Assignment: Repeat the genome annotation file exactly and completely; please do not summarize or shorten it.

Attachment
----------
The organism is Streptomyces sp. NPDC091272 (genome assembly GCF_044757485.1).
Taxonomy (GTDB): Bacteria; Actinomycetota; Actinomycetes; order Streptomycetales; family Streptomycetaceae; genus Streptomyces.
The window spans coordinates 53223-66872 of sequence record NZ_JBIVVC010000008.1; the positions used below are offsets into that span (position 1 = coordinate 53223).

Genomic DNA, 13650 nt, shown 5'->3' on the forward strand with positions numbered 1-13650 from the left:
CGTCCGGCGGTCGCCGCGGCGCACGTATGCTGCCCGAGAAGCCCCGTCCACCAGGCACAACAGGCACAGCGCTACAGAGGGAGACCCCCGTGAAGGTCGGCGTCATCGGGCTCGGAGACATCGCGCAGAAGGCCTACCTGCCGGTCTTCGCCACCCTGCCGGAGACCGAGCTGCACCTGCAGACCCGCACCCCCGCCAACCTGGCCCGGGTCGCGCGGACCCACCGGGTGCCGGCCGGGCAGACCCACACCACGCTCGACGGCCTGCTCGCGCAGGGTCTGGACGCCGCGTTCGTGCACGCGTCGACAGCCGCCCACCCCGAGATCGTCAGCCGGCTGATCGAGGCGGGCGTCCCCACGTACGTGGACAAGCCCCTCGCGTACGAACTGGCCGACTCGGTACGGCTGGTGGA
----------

The organism is Streptomyces sp. NPDC091272 (genome assembly GCF_044757485.1).
Taxonomy (GTDB): Bacteria; Actinomycetota; Actinomycetes; order Streptomycetales; family Streptomycetaceae; genus Streptomyces.
The window spans coordinates 53223-66872 of sequence record NZ_JBIVVC010000008.1; the positions used below are offsets into that span (position 1 = coordinate 53223).

Genomic DNA, 13650 nt, shown 5'->3' on the forward strand with positions numbered 1-13650 from the left:
CGTCCGGCGGTCGCCGCGGCGCACGTATGCTGCCCGAGAAGCCCCGTCCACCAGGCACAACAGGCACAGCGCTACAGAGGGAGACCCCCGTGAAGGTCGGCGTCATCGGGCTCGGAGACATCGCGCAGAAGGCCTACCTGCCGGTCTTCGCCACCCTGCCGGAGACCGAGCTGCACCTGCAGACCCGCACCCCCGCCAACCTGGCCCGGGTCGCGCGGACCCACCGGGTGCCGGCCGGGCAGACCCACACCACGCTCGACGGCCTGCTCGCGCAGGGTCTGGACGCCGCGTTCGTGCACGCGTCGACAGCCGCCCACCCCGAGATCGTCAGCCGGCTGATCGAGGCGGGCGTCCCCACGTACGTGGACAAGCCCCTCGCGTACGAACTGGCCGACTCGGTACGGCTGGTGGA